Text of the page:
Is Media Education a part of English?
The teaching of media texts has a long history in English and one fraught by controversy since Leavis developed his battle cry ‘Discriminate and resist’ in 1933 Leavis and Thompson, 1933). In my view there has been little substantial research about the benefits of media education in the actual classroom. In 1975 there was, to my knowledge, the only genuine attempt to assess the impact of the media on schooling in ‘The Mass media and the secondary school’. As part of my research [and my advocacy] for Media Education, I have examined the attitudes of English teachers towards including the media in English which have proved mostly positive, and have been increasingly so, over time. The late Andrew Hart (see for example, Hart and Hicks, 2002) also examined this area and some of his small scale research includes some lesson observations of English teachers teaching the media. He also edited a collection of research reports where colleagues in other countries emulated his methodology (Hart, 1998). More recently the BFI has instigated some small scale projects leading to some interesting findings, for example, about the value of media texts to enable pupils to write better. The BFI did instigate a survey in 1998
What research that has taken place has come from outside English and, perhaps, even in some opposition to English which is often positioned as in conflict with Media Studies. There is some irony here as so many Media Studies teachers began as English teachers but we know very little about this area.
Media Education versus English?
The key researcher has been David Buckingham who has led a series of projects establishing the central place of the media in young people’s lives and has constantly argued for the centrality Media Education in schooling [Buckingham has many relevant publications, a recent book is a good starting place, Buckingham, 2003]. More recently his research has moved more into the areas of young people’s lives outside the school. His collaborations with Julian Sefton-Green [for example, 1995] have provided valuable data about young people’s consumption and use of new media and also of their developing creativity. Andrew Burn and others, for example David Parker and James Durrant, are engaged on very interesting work round computer games and a range of animated technologies [see for example, 2001a, 2001b] . Sonia Livingstone’s study ‘Young people and new media’ has provided fascinating data about the penetration of the new media technologies into every facet of the lives of our students [Livingstone, 2002] . BECTa is developing work in this area and now Ofcom is funding new research, for example into Adult Media Literacy and to the importance for schools to address this need.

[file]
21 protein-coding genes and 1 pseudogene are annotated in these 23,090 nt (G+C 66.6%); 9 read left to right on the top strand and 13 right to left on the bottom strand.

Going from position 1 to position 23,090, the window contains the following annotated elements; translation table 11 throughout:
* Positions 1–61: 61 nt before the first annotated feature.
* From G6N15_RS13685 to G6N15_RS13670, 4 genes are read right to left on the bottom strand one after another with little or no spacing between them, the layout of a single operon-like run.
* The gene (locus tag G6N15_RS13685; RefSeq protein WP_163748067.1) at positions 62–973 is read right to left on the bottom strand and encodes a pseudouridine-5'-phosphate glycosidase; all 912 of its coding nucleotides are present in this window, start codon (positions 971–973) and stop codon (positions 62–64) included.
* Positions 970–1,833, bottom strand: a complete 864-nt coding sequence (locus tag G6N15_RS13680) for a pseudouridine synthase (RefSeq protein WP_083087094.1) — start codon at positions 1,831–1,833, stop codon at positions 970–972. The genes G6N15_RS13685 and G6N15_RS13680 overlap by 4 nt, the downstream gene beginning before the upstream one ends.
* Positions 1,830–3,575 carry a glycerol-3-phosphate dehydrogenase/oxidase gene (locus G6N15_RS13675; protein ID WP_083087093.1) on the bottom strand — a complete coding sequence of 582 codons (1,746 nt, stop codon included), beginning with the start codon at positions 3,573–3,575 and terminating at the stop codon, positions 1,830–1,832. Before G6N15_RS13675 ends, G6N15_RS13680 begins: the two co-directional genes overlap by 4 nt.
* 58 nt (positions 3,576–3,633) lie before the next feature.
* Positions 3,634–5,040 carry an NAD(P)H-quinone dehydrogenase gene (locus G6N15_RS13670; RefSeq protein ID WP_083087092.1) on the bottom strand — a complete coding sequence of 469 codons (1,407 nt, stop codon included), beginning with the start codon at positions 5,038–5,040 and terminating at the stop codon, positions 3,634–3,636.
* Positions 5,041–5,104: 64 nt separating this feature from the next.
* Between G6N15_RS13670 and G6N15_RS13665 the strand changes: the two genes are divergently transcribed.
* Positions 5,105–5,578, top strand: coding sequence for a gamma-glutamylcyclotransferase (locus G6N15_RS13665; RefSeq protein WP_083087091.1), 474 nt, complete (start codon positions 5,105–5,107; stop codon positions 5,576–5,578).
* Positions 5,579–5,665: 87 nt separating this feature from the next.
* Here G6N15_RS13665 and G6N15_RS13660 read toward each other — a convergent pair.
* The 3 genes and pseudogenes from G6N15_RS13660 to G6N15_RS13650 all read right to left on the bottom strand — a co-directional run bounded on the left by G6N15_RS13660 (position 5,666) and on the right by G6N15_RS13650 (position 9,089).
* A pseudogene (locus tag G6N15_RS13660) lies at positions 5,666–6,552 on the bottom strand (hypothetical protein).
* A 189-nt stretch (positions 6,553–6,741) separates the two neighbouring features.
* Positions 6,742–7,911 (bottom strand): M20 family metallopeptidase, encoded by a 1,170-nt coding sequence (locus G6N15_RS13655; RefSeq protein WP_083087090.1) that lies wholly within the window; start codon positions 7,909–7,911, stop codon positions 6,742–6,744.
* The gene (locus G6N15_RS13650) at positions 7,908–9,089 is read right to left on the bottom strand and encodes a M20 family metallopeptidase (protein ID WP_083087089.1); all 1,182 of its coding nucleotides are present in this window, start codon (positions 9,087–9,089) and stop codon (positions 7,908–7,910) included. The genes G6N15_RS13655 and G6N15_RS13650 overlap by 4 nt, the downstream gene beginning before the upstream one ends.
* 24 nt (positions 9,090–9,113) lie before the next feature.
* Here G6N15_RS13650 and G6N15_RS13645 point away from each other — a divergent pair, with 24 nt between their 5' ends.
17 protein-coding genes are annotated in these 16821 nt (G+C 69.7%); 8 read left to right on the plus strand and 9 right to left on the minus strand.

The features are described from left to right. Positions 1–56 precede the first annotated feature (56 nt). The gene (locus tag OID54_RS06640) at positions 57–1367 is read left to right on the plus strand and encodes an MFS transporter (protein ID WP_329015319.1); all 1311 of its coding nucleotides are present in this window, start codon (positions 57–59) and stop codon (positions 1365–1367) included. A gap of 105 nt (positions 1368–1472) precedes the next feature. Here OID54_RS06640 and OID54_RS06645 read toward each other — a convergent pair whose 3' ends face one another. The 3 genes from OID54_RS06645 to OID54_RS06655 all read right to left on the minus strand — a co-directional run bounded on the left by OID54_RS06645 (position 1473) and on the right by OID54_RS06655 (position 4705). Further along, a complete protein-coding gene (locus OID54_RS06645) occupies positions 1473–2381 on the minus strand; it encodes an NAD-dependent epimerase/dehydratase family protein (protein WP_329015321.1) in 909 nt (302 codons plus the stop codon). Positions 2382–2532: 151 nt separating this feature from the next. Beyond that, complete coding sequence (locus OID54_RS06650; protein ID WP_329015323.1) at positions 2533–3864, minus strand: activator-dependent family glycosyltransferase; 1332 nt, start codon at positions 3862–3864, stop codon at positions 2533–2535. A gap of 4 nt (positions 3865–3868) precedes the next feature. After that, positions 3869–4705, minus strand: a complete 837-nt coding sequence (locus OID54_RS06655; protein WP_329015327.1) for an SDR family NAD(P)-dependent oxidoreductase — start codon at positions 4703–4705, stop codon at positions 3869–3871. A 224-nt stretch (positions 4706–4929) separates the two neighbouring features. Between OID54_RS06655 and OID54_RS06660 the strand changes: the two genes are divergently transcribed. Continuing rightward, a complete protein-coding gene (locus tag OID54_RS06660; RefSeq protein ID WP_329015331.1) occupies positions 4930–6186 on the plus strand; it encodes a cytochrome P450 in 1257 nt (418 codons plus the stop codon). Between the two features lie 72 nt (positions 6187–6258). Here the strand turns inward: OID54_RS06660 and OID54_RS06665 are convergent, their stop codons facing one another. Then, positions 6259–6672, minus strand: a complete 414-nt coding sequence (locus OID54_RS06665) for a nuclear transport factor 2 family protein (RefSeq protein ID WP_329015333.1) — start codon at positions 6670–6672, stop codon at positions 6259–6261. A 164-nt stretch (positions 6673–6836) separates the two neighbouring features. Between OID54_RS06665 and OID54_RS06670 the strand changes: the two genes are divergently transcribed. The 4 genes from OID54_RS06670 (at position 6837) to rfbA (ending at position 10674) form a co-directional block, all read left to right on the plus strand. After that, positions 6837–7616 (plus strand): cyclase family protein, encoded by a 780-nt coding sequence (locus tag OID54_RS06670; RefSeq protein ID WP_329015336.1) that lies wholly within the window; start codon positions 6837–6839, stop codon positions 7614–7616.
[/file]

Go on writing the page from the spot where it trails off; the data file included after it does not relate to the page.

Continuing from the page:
I would argue [Goodwyn, 2004] that one impact of the NLS and The Framework for English has been to reduce the momentum of media education throughout English. The NC revisions in 2000 introduced a new focus on teaching the moving image yet there is no evidence of any impact on schools. Ofsted inspections may not have much value as research but they can contain useful generalisations about trends and developments, they seem to ignore the whole area of media teaching. Whilst Media Studies remains a very popular option, its teachers remain largely self taught and also lacking any clearly focused national representative body.
Overall this explains a very fragmented field, fuelled by advocacy and controversy but with no emerging field of educationally oriented research. In Australia, New Zealand and some states of Canada, there is a much stronger level of official support for media work within English. I would suggest that the kind of work undertaken to examine the development of writing and reading abilities, building up a body of knowledge over time, is much needed to substantiate the claims made for Media Education. I have been advocating a more ‘Cultural Analysis’ approach to English for a considerable time [Goodwyn, 2002] and demonstrating that English teachers also are keen to adopt this approach but without much solid evidence from research on the benefits to the pupils themselves.
Many of our trainees are very keen to become Media Studies teachers and it is a national scandal that there is almost no training for them during their training period.
Buckingham, D. Graham, J. and Sefton-Green, J. (1995) Making media : practical production in media education, The English and Media Centre,London.
Buckingham, D. (2003) Media Education: Literacy, Learning and Contemporary culture, Polity, London.
Burn, A, and Parker, D. (2001) ‘Making your mark: digital inscription, animation and a new visual semiotic’, Education, Communication and Information, Vol 1, 155-79.
Burn, A., Brindley, S., Durran, J., Kelsall, K., Sweetlove, J., and Tuohey, C. (2001) ‘Digi-teens, media literacies and digital technologies in the secondary classroom’, English in Education, Vol 33, No 3.
Goodwyn, A. (1992) English Teaching and media education, Open University press, Milton Keynes.
Goodwyn, A. (2004) English teaching and the moving image, RoutledgeFalmer, London.
Hart, A. (1998) (ed) Teaching the Media: International Perspectives, Blackwells, Oxford.
Hart,A. and Hicks, A. (2002) Teaching Media in the English classroom, Trentham Books, London.
Leavis, F. and Thompson, D. (1933), Culture and Environment, Chatto and Windus, London.
Livingston, S. (2002) Young People and mew media: childhood and the changing media environment, Sage, London.